Richard Wesley’s Political Drama, Autumn, to Debut in Brooklyn
Richard Wesley, author of The Richard Wesley Play Anthology, will be taking his politically driven play, Autumn, to the Billie Holiday Theatre in Brooklyn, New York. This will be Wesley’s first full-length play in over 27 years.
Autumn is a political drama that explores the conflicts that arise when aspirations collide across a generational divide marked by sharply different political agendas. The concept comes from Wesleys observation of the evolution of Black politicians against a changing political landscape.
Although Wesley has not had a full-length play in 27 years he is no stranger to the stage. His stage works include: The Black Terror, The Talented Tenth, and the Broadway production, The Mighty Gents. He’s also a noted screenwriter for classic films that star Sidney Poitier including: Uptown Saturday Night, Let’s Do It Again, and Mandela DeKlerk along with Native Son starring oprah Winfrey and Akosua Busia. He has write for televisions series as well.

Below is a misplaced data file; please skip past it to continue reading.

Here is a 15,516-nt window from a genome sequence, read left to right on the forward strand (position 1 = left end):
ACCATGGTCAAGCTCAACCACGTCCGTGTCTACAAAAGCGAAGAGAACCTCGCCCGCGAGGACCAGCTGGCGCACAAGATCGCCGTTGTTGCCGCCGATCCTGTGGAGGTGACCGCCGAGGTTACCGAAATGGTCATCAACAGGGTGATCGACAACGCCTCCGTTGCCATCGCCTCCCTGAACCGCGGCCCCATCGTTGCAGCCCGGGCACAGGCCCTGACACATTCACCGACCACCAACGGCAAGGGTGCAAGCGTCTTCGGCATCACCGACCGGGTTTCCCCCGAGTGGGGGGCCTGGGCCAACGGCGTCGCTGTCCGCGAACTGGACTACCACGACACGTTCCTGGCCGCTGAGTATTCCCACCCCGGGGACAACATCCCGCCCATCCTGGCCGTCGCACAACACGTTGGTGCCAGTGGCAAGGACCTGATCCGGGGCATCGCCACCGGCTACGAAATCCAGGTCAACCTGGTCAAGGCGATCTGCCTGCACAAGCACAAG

What a thrill to return to The Billie Holiday Theatre and to Brooklyn with the New York City premiere of Autumn. This is a timely work that raises questions about the responsibilities politicians have to the public, an especially important issue in this age of hyper-partisan politics and legislative stalemate.
Autumn will be directed by award-winning director Water Dallas. The cast includes Jerome Preston Bates (Seven Guitars, Stickfly), Terria Joseph (Empire, Cornerstone), Brent Langdon (House of Cards, The Program), Dorian Missick (Southland, Deliver Me from Evil), Count Stovall (A Streetcar Name Desire, Driving Miss Daisy), and Pauletta Washington (Beloved, The Watsons Go to Birmingham).
The Richard Wesley Play Anthology featured, in addition to Autumn, The Black Terror, The Sirens, The Mighty Gents, and The Talented Tenth. Each of the plays included in this anthology was born out of the idea of the public thinker, and what Arthur Miller would refer to as the importance of an individual conscience – as well as the belief that each generation must give back, must inform and inspire the generation that follows. No people – and certainly not the African Americans still striving and struggling in the 21st century – can thrive if they fail to adhere to that simple idea.
The play will run from October 21st to November 6th. For more information on the show and to buy tickets, click here.